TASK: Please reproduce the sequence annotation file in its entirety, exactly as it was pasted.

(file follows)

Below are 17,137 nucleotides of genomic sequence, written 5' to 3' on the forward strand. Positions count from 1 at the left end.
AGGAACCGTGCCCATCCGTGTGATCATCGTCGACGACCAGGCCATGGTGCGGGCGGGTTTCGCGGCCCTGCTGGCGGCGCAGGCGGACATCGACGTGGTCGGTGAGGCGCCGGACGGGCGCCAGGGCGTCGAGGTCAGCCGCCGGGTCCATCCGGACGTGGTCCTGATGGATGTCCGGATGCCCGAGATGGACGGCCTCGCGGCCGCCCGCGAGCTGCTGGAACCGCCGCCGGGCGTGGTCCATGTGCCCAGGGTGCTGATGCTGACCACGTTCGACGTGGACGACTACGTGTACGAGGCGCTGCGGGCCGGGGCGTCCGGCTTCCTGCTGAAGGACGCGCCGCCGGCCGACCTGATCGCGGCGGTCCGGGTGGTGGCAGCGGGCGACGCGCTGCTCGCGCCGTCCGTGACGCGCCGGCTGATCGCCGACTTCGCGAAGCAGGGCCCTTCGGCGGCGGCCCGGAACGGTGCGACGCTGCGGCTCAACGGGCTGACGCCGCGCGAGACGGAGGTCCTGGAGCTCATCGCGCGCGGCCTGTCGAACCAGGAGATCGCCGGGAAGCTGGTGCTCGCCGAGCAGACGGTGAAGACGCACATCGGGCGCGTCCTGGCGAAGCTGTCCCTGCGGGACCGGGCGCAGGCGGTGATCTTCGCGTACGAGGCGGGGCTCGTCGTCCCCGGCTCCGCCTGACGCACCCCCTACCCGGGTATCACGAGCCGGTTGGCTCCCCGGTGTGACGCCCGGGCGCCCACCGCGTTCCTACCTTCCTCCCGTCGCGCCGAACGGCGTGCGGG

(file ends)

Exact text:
Below are 17,137 nucleotides of genomic sequence, written 5' to 3' on the forward strand. Positions count from 1 at the left end.
AGGAACCGTGCCCATCCGTGTGATCATCGTCGACGACCAGGCCATGGTGCGGGCGGGTTTCGCGGCCCTGCTGGCGGCGCAGGCGGACATCGACGTGGTCGGTGAGGCGCCGGACGGGCGCCAGGGCGTCGAGGTCAGCCGCCGGGTCCATCCGGACGTGGTCCTGATGGATGTCCGGATGCCCGAGATGGACGGCCTCGCGGCCGCCCGCGAGCTGCTGGAACCGCCGCCGGGCGTGGTCCATGTGCCCAGGGTGCTGATGCTGACCACGTTCGACGTGGACGACTACGTGTACGAGGCGCTGCGGGCCGGGGCGTCCGGCTTCCTGCTGAAGGACGCGCCGCCGGCCGACCTGATCGCGGCGGTCCGGGTGGTGGCAGCGGGCGACGCGCTGCTCGCGCCGTCCGTGACGCGCCGGCTGATCGCCGACTTCGCGAAGCAGGGCCCTTCGGCGGCGGCCCGGAACGGTGCGACGCTGCGGCTCAACGGGCTGACGCCGCGCGAGACGGAGGTCCTGGAGCTCATCGCGCGCGGCCTGTCGAACCAGGAGATCGCCGGGAAGCTGGTGCTCGCCGAGCAGACGGTGAAGACGCACATCGGGCGCGTCCTGGCGAAGCTGTCCCTGCGGGACCGGGCGCAGGCGGTGATCTTCGCGTACGAGGCGGGGCTCGTCGTCCCCGGCTCCGCCTGACGCACCCCCTACCCGGGTATCACGAGCCGGTTGGCTCCCCGGTGTGACGCCCGGGCGCCCACCGCGTTCCTACCTTCCTCCCGTCGCGCCGAACGGCGTGCGGG